“Being there for someone.” What does that MEAN?
It seems elusive, like a bat flitting away in the night.
But it doesn’t need to be that way. There are core principles. Let’s go over them now.
The 90% Rule
One of the best rules I’ve ever learned is the 90% rule. A manager told me about it in my first mental health job. He told me to listen 90% of the time and talk 10% of the time. That simple flip of the switch improved my relationships with the youth and families I was working with tenfold.
Because it opened up the space. It gave them time and permission to think for themselves and decide what they wanted to say. With this newfound permission, these middle-school youth realized they had a voice. So used to being talked over by teachers and parents, these youth found that they had much to say, and they started to trust that I was someone who could listen while they said it.
This one goes right along with the 90% Rule. It’s so common in this fast-paced, action-oriented world to think you need to be doing and saying something all of the time. You don’t. You can simply hold space.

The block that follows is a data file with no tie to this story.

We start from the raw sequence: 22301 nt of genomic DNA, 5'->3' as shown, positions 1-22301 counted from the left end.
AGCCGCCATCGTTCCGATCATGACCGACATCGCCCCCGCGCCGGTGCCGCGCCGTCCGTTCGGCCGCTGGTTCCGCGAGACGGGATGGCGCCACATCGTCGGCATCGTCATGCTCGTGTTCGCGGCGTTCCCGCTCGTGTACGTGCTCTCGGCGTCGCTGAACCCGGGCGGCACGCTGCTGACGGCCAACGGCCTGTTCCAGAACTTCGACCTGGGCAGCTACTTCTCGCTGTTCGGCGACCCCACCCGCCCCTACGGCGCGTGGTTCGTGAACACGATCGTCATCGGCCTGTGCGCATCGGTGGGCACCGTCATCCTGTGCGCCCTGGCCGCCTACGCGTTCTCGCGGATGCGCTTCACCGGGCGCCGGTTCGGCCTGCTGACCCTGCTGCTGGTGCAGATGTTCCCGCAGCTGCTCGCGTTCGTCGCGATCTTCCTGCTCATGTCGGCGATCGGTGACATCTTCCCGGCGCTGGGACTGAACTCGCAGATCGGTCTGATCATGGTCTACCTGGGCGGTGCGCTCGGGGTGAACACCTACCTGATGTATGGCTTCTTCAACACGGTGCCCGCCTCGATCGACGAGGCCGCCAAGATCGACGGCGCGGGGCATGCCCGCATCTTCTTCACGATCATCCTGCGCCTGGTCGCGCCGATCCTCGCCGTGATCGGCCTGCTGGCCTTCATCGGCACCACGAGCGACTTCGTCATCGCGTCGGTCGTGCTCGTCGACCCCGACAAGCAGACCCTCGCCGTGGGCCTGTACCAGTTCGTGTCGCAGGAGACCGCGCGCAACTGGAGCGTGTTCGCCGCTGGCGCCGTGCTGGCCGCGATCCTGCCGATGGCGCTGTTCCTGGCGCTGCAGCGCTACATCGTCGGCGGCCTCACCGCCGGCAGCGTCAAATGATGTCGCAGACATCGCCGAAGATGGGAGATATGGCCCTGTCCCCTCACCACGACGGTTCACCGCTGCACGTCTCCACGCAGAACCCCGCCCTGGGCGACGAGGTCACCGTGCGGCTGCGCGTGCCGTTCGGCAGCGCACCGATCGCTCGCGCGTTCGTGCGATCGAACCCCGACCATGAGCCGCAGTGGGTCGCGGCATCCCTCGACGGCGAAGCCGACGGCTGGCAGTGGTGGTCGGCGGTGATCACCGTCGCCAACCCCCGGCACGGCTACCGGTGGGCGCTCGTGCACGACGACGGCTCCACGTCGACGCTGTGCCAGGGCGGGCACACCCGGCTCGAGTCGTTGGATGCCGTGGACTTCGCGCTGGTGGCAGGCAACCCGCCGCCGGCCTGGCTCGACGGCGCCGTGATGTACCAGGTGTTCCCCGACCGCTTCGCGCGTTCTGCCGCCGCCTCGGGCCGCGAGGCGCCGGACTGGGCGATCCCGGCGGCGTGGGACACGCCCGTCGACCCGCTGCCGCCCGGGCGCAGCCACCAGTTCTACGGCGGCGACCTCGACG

What do I mean by that? I mean you can just sit there. You can be a trustworthy person who sits. And while you may initially feel like you’re not doing very much for the other person, you’re doing a lot.
Here’s a question to consider: When something horrible happens, what do you want most?
Do you want someone to come up to you and start giving you advice? Or do you want someone who will just sit there with you? You probably want the latter. Holding space means being present in the moment with another person, whatever that looks like. And often, if we’re being honest, it looks like two people sharing the same space and allowing whatever comes next to emerge naturally.
You all loved the last Brene Brown video I shared last issue, so here’s another one by her that illustrates what I’m talking about. Don’t be fooled by the video title. At it’s core, it’s about holding space.